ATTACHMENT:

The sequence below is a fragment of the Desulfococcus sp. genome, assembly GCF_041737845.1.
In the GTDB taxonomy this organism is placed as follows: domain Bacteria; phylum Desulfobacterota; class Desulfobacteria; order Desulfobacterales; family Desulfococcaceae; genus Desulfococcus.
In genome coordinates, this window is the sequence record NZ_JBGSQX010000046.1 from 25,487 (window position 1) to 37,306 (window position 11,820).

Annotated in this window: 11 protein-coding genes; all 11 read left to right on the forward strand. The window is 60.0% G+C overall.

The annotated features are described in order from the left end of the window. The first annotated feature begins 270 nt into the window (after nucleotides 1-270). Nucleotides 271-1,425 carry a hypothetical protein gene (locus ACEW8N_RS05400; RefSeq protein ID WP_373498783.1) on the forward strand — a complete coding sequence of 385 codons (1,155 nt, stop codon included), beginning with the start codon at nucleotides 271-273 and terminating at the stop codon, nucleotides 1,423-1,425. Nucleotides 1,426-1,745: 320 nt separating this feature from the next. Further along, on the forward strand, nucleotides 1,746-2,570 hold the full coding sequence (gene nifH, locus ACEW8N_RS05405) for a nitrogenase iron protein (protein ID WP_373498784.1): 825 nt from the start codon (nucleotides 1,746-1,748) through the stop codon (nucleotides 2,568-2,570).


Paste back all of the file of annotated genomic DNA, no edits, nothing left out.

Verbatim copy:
The sequence below is a fragment of the Desulfococcus sp. genome, assembly GCF_041737845.1.
In the GTDB taxonomy this organism is placed as follows: domain Bacteria; phylum Desulfobacterota; class Desulfobacteria; order Desulfobacterales; family Desulfococcaceae; genus Desulfococcus.
In genome coordinates, this window is the sequence record NZ_JBGSQX010000046.1 from 25,487 (window position 1) to 37,306 (window position 11,820).

Annotated in this window: 11 protein-coding genes; all 11 read left to right on the forward strand. The window is 60.0% G+C overall.

The annotated features are described in order from the left end of the window. The first annotated feature begins 270 nt into the window (after nucleotides 1-270). Nucleotides 271-1,425 carry a hypothetical protein gene (locus ACEW8N_RS05400; RefSeq protein ID WP_373498783.1) on the forward strand — a complete coding sequence of 385 codons (1,155 nt, stop codon included), beginning with the start codon at nucleotides 271-273 and terminating at the stop codon, nucleotides 1,423-1,425. Nucleotides 1,426-1,745: 320 nt separating this feature from the next. Further along, on the forward strand, nucleotides 1,746-2,570 hold the full coding sequence (gene nifH, locus ACEW8N_RS05405) for a nitrogenase iron protein (protein ID WP_373498784.1): 825 nt from the start codon (nucleotides 1,746-1,748) through the stop codon (nucleotides 2,568-2,570).